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MEPS prepress abstract   -  DOI:

Trophic ecology of juvenile green turtles in the Southwestern Atlantic Ocean: insights from stable isotope analysis and niche modelling

Luciana R. Gama, Mariana M. P. B. Fuentes, Tailisi Hoppe Trevizani, Franciane Pellizzari, Garrett E. Lemons, Jeffrey A. Seminoff, Camila Domit*

*Corresponding author:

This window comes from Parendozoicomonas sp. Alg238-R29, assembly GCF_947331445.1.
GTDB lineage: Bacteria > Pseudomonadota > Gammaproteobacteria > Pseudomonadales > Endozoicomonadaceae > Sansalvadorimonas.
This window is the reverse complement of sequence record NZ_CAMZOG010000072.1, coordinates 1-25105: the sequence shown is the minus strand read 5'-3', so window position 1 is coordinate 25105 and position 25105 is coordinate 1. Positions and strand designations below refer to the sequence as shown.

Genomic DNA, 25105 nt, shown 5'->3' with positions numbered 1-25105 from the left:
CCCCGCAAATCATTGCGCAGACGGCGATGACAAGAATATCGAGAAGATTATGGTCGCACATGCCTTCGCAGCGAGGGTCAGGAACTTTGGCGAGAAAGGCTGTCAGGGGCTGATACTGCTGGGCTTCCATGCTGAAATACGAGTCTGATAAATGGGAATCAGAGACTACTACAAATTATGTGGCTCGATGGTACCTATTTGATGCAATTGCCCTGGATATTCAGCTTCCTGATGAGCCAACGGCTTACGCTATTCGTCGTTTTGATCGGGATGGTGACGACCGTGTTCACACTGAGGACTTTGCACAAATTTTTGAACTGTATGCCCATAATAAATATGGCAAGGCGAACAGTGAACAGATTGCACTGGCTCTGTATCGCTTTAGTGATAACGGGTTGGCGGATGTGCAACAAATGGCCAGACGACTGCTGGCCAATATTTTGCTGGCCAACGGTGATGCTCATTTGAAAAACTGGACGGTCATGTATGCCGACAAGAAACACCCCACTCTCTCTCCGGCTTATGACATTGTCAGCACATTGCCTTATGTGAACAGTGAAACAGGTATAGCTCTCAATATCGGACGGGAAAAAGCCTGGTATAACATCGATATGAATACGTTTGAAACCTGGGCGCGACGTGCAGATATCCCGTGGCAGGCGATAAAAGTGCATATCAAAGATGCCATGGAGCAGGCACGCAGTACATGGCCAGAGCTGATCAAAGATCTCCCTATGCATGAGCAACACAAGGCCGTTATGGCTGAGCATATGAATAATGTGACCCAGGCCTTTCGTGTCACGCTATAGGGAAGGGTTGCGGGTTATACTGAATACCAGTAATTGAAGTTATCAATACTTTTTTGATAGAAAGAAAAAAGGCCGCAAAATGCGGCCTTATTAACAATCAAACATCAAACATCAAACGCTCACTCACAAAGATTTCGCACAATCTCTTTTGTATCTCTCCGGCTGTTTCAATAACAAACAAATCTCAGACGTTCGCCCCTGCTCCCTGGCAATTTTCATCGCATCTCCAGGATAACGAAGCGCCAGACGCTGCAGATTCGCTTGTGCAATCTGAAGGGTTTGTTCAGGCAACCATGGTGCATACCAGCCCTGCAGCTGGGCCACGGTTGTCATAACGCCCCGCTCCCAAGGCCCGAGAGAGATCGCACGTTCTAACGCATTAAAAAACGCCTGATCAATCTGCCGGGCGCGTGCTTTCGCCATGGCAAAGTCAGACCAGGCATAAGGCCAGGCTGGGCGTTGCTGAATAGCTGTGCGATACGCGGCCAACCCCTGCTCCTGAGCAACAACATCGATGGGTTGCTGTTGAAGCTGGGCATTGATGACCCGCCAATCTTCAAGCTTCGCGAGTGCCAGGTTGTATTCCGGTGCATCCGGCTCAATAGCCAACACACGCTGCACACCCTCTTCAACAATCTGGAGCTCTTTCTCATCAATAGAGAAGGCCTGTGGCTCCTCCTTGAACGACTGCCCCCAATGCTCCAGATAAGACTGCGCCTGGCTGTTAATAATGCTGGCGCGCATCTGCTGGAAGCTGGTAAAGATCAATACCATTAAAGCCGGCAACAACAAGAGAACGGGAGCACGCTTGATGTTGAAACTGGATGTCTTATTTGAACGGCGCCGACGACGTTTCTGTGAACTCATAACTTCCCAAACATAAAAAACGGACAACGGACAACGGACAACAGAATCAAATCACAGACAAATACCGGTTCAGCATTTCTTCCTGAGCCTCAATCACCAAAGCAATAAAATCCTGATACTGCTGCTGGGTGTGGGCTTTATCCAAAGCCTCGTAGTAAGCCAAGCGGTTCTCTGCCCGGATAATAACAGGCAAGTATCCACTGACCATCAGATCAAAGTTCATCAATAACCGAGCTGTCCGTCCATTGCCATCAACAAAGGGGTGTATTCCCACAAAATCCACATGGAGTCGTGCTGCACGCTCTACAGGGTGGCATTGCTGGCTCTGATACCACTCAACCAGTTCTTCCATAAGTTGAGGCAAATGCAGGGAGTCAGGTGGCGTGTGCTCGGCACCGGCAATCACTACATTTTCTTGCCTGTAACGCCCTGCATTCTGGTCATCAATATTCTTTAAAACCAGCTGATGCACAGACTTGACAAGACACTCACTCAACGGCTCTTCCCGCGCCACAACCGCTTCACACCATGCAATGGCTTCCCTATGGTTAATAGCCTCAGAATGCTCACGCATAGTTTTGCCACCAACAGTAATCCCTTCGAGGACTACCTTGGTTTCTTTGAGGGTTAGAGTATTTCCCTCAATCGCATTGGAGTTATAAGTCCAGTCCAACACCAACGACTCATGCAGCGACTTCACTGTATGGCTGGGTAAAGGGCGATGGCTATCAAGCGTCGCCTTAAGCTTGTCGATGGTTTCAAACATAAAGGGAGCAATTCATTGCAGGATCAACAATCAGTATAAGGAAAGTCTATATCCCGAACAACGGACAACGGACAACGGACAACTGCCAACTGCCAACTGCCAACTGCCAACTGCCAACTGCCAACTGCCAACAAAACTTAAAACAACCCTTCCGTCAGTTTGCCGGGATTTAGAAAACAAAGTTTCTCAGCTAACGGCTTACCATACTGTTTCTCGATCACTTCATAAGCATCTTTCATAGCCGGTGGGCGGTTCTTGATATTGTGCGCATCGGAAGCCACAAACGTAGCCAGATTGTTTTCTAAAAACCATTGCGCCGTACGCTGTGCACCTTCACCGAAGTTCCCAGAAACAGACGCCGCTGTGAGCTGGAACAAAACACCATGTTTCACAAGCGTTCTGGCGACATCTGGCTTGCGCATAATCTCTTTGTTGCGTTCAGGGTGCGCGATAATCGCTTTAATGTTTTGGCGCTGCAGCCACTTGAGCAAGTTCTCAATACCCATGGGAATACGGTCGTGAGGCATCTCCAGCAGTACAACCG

ABSTRACT: Determining the diet and trophic status of endangered species can provide insights into their key habitats and predator-prey relationships, both essential for conservation. Integrating dietary information from live-captured and dead-stranded turtles from the same area can also shed light on their ecological diversity. Here, diet intake and prey diversity are determined for juvenile green turtles (Chelonia mydas) from a mixed stock foraging aggregation in the Southwestern Atlantic Ocean (SWAO) using stable-carbon (δ13C) and -nitrogen (δ15N) isotope analysis. Skin samples were collected from 117 live-captured (LC) turtles and 66 dead-stranded (DS) individuals in Paraná coast, southern Brazil. Bayesian isotope ellipse space was determined using the program SIBER. A larger isotopic niche space was found among DS turtles, probably because it included long-term resident turtles and recently settled individuals, the latter of which presented low δ15N values compared to larger putative local turtles. The Bayesian stable isotope mixing model MixSIAR was used to determine dietary contributions, using isotopic values of putative prey. MixSIAR results indicated invertebrates and macroalgae as primary prey groups, showing green turtles’ omnivorous strategy in the SWAO. Moreover, many of the smallest DS turtles had δ15N values suggestive of seagrass consumption, which may reflect individual- and/or life-stage-based diet variability. These findings underscore the value of integrating stranding monitoring protocols with research on live green turtles to evaluate habitat use and diet intake assembled in a neritic foraging area. The data also establish knowledge about green turtle foraging ecology and are relevant for species and habitat conservation throughout the SWAO.